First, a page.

Tips for parents of kids with autism from a mom who's been there // #autism #autismawareness #autismparent #parenting #kids #specialneeds #advice #tips #support

 

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An Autism Mom Shares Her Story // #autism #specialneeds #parenting #kids

 

 

 

Staci Grosser has a 10-year-old son who was diagnosed with autism when he was a toddler. If you missed her story of Renner’s autism journey, click here to read it. Then come back here to read her tips. We’ll start out with a few of her tips for friends of parents whose kids have autism or other special needs. Then we’ll move on to advice for other autism parents.

 

Staci’s Tips for Friends of Autism Parents

  • Check In

Ask them how they’re doing. Ask how you can pray for them. Ask if they need a hug. If you’re not with them, text them. I don’t often have time to talk on the phone, so don’t be offended if your friend doesn’t answer a phone call. But let her or him know you care.

 

  • Offer Your Support

Especially at first (and even still), I needed so much emotional support because I was hurting and grieving. Listen to your friend and be there for them. Let them talk without judgment. And then follow up. Don’t let it just be a one-time deal.

 

  • Think Twice About Giving Advice

Advice is a double-edged sword. It can be annoying to the recipient yet can be good at the same time. Make sure what you’re offering might actually be helpful for the person’s child, and don’t push it.

 

Staci’s Tips for Parents of Kids with Autism

  • Allow Yourself to Grieve

When a diagnosis of autism comes, so does grief for all the things your child (and you) may not be able to do in life. Autism alters your life. You have a child, and in your head you plan all the play dates, you map out vacations, you think about the perfect school, and so on. You imagine them graduating from high school and possibly college. You think about their future marriage and the grandchildren they’ll someday give you.

But then you get a diagnosis like autism, and you don’t know if any of that is ever going to happen. Everything is up in the air. He may be able to do those things. He may not. He may be able to hold down a job. He may not. He may be able to get married. He may not. And the worst part is, he may be able to talk . . . and he may not. That was the hardest for me. That was the most grief I have ever encountered. I didn’t know if my son would ever be able to talk to me. You have to allow yourself the time and space to grieve, and realize that it will take time.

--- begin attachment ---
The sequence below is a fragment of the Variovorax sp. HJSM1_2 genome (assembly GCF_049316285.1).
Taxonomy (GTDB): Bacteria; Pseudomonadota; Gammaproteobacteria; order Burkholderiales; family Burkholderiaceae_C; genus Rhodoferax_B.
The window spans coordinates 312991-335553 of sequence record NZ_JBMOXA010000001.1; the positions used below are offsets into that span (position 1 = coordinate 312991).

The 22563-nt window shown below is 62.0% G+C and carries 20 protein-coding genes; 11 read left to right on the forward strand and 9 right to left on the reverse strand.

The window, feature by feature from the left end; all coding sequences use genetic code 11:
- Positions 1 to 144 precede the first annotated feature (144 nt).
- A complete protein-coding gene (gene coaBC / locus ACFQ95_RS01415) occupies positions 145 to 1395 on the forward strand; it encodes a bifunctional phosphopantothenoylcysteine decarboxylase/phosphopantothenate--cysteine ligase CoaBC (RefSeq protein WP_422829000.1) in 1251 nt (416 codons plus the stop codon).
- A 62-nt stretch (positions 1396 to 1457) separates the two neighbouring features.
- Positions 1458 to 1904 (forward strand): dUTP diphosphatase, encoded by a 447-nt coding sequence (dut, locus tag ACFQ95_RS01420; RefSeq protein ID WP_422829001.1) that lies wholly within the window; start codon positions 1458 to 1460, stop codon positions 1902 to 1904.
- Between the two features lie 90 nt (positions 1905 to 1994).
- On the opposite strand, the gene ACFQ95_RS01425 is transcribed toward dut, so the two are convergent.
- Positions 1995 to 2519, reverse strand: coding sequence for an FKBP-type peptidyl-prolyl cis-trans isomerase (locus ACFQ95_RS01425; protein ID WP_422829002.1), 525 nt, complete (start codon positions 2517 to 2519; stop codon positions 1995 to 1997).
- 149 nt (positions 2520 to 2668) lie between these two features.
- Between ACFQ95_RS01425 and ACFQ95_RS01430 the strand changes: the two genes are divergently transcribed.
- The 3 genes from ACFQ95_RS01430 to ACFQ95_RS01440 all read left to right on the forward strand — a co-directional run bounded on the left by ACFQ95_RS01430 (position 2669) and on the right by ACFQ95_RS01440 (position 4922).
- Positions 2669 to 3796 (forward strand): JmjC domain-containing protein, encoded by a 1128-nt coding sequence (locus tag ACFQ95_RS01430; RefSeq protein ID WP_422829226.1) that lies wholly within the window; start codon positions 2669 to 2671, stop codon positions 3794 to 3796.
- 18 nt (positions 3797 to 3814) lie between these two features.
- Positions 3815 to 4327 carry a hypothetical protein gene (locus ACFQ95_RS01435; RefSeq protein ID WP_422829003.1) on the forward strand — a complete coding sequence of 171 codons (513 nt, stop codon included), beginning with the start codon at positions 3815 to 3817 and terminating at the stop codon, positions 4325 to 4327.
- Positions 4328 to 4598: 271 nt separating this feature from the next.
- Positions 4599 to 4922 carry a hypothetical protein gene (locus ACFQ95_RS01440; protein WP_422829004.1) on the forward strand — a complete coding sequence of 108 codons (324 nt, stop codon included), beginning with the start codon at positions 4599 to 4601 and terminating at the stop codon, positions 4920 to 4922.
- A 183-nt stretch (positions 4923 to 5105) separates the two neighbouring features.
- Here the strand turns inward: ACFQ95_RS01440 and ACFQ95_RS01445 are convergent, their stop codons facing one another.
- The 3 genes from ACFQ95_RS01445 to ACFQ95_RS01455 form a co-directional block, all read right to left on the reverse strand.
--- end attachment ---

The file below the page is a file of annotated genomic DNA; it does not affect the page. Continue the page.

• Find a Support Group

I’m part of a special needs group called Gladiator Moms. We get together every so often and cry with each other, give each other advice, and just be there for each other. Last month I went to the group and bawled the whole way there because I was having a horrible day with my son. I got there and was just able to unload, because everyone there gets it. I was able to say, “It’s horrible. I’m at the end of myself. I’m emotionally spent. I don’t know if I can take another second of this.” And they understood. They were able to listen and to give me advice based on what has helped them.

Support groups are also a great place to get tips, ideas, and advice for things like what you need for IEP meetings at school, which therapists are good, which medications others have tried, and so on.

My group was started by a friend who I met in a Bible study and reached out to after she opened up about her daughter’s recent autism diagnosis. I was able to give her some support, and then she decided to help other people get out of that place she was in by creating Gladiator Moms. So if you can’t find a group, start one!

My husband has also met with other men whose kids have been diagnosed with autism, which has been very helpful for them.

 

  • Be Sensitive to the Needs of Your Other Kids

There are times when my daughter just needs to get away from the chaos when my son is having a bad day. I might plan a play date or a special outing with just her.